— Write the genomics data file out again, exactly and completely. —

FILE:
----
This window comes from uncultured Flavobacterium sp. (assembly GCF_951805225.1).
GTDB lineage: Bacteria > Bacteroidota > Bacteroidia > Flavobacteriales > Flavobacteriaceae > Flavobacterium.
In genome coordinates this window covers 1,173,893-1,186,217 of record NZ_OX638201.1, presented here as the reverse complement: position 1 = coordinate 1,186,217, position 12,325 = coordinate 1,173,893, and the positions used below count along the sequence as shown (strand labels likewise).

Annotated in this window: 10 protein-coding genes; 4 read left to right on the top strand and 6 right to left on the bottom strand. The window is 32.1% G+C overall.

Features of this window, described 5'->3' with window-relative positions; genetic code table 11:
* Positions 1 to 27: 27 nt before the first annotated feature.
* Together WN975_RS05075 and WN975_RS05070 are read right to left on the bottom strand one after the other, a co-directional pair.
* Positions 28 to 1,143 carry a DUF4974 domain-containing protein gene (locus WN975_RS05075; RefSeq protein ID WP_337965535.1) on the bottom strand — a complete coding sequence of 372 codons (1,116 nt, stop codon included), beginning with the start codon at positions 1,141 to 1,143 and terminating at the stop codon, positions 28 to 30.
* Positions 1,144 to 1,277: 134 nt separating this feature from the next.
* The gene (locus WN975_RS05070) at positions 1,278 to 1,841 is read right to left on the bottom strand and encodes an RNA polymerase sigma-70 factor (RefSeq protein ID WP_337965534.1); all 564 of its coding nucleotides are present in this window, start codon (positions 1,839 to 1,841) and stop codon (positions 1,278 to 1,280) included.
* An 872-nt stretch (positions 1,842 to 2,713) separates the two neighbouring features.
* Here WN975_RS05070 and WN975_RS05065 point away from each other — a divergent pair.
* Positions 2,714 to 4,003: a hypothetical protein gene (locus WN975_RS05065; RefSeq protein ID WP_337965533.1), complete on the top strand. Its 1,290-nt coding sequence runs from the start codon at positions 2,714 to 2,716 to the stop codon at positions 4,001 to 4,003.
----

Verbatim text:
This window comes from uncultured Flavobacterium sp. (assembly GCF_951805225.1).
GTDB lineage: Bacteria > Bacteroidota > Bacteroidia > Flavobacteriales > Flavobacteriaceae > Flavobacterium.
In genome coordinates this window covers 1,173,893-1,186,217 of record NZ_OX638201.1, presented here as the reverse complement: position 1 = coordinate 1,186,217, position 12,325 = coordinate 1,173,893, and the positions used below count along the sequence as shown (strand labels likewise).

Annotated in this window: 10 protein-coding genes; 4 read left to right on the top strand and 6 right to left on the bottom strand. The window is 32.1% G+C overall.

Features of this window, described 5'->3' with window-relative positions; genetic code table 11:
* Positions 1 to 27: 27 nt before the first annotated feature.
* Together WN975_RS05075 and WN975_RS05070 are read right to left on the bottom strand one after the other, a co-directional pair.
* Positions 28 to 1,143 carry a DUF4974 domain-containing protein gene (locus WN975_RS05075; RefSeq protein ID WP_337965535.1) on the bottom strand — a complete coding sequence of 372 codons (1,116 nt, stop codon included), beginning with the start codon at positions 1,141 to 1,143 and terminating at the stop codon, positions 28 to 30.
* Positions 1,144 to 1,277: 134 nt separating this feature from the next.
* The gene (locus WN975_RS05070) at positions 1,278 to 1,841 is read right to left on the bottom strand and encodes an RNA polymerase sigma-70 factor (RefSeq protein ID WP_337965534.1); all 564 of its coding nucleotides are present in this window, start codon (positions 1,839 to 1,841) and stop codon (positions 1,278 to 1,280) included.
* An 872-nt stretch (positions 1,842 to 2,713) separates the two neighbouring features.
* Here WN975_RS05070 and WN975_RS05065 point away from each other — a divergent pair.
* Positions 2,714 to 4,003: a hypothetical protein gene (locus WN975_RS05065; RefSeq protein ID WP_337965533.1), complete on the top strand. Its 1,290-nt coding sequence runs from the start codon at positions 2,714 to 2,716 to the stop codon at positions 4,001 to 4,003.